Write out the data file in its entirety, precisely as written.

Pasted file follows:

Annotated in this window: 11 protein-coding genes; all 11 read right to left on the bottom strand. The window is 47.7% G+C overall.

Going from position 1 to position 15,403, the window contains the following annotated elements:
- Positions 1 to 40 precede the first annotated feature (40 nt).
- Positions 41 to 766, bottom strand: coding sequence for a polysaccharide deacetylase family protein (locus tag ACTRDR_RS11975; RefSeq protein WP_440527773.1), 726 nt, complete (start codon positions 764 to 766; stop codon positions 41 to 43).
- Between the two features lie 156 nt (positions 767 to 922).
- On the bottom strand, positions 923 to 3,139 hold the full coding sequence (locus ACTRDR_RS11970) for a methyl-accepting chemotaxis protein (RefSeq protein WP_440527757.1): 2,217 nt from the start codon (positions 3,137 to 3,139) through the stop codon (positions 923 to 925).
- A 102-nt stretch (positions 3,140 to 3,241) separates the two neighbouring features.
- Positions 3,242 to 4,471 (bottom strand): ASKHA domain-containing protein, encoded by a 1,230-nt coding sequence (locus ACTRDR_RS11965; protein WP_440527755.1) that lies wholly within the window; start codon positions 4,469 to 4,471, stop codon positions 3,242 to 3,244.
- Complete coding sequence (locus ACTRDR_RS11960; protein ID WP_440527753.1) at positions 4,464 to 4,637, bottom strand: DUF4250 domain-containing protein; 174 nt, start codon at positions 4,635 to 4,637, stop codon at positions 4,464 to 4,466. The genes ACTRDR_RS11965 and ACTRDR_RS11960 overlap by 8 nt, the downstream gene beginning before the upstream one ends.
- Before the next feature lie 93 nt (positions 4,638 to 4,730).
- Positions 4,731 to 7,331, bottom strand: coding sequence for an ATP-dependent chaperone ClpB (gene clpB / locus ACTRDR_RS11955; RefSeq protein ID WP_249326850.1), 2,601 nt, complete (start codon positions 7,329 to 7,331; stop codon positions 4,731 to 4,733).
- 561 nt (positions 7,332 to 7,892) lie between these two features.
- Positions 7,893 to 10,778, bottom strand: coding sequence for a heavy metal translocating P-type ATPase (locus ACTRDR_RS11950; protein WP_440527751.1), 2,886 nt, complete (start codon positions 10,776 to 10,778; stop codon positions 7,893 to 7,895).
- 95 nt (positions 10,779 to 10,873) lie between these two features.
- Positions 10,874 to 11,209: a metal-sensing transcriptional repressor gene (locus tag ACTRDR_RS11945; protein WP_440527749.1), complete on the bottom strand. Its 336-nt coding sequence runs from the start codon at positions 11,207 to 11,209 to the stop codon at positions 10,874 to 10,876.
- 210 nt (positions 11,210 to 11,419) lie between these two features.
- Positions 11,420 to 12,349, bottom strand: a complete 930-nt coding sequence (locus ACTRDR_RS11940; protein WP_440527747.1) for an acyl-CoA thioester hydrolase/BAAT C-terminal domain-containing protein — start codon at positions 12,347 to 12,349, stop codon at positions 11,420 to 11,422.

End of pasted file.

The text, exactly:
Annotated in this window: 11 protein-coding genes; all 11 read right to left on the bottom strand. The window is 47.7% G+C overall.

Going from position 1 to position 15,403, the window contains the following annotated elements:
- Positions 1 to 40 precede the first annotated feature (40 nt).
- Positions 41 to 766, bottom strand: coding sequence for a polysaccharide deacetylase family protein (locus tag ACTRDR_RS11975; RefSeq protein WP_440527773.1), 726 nt, complete (start codon positions 764 to 766; stop codon positions 41 to 43).
- Between the two features lie 156 nt (positions 767 to 922).
- On the bottom strand, positions 923 to 3,139 hold the full coding sequence (locus ACTRDR_RS11970) for a methyl-accepting chemotaxis protein (RefSeq protein WP_440527757.1): 2,217 nt from the start codon (positions 3,137 to 3,139) through the stop codon (positions 923 to 925).
- A 102-nt stretch (positions 3,140 to 3,241) separates the two neighbouring features.
- Positions 3,242 to 4,471 (bottom strand): ASKHA domain-containing protein, encoded by a 1,230-nt coding sequence (locus ACTRDR_RS11965; protein WP_440527755.1) that lies wholly within the window; start codon positions 4,469 to 4,471, stop codon positions 3,242 to 3,244.
- Complete coding sequence (locus ACTRDR_RS11960; protein ID WP_440527753.1) at positions 4,464 to 4,637, bottom strand: DUF4250 domain-containing protein; 174 nt, start codon at positions 4,635 to 4,637, stop codon at positions 4,464 to 4,466. The genes ACTRDR_RS11965 and ACTRDR_RS11960 overlap by 8 nt, the downstream gene beginning before the upstream one ends.
- Before the next feature lie 93 nt (positions 4,638 to 4,730).
- Positions 4,731 to 7,331, bottom strand: coding sequence for an ATP-dependent chaperone ClpB (gene clpB / locus ACTRDR_RS11955; RefSeq protein ID WP_249326850.1), 2,601 nt, complete (start codon positions 7,329 to 7,331; stop codon positions 4,731 to 4,733).
- 561 nt (positions 7,332 to 7,892) lie between these two features.
- Positions 7,893 to 10,778, bottom strand: coding sequence for a heavy metal translocating P-type ATPase (locus ACTRDR_RS11950; protein WP_440527751.1), 2,886 nt, complete (start codon positions 10,776 to 10,778; stop codon positions 7,893 to 7,895).
- 95 nt (positions 10,779 to 10,873) lie between these two features.
- Positions 10,874 to 11,209: a metal-sensing transcriptional repressor gene (locus tag ACTRDR_RS11945; protein WP_440527749.1), complete on the bottom strand. Its 336-nt coding sequence runs from the start codon at positions 11,207 to 11,209 to the stop codon at positions 10,874 to 10,876.
- 210 nt (positions 11,210 to 11,419) lie between these two features.
- Positions 11,420 to 12,349, bottom strand: a complete 930-nt coding sequence (locus ACTRDR_RS11940; protein WP_440527747.1) for an acyl-CoA thioester hydrolase/BAAT C-terminal domain-containing protein — start codon at positions 12,347 to 12,349, stop codon at positions 11,420 to 11,422.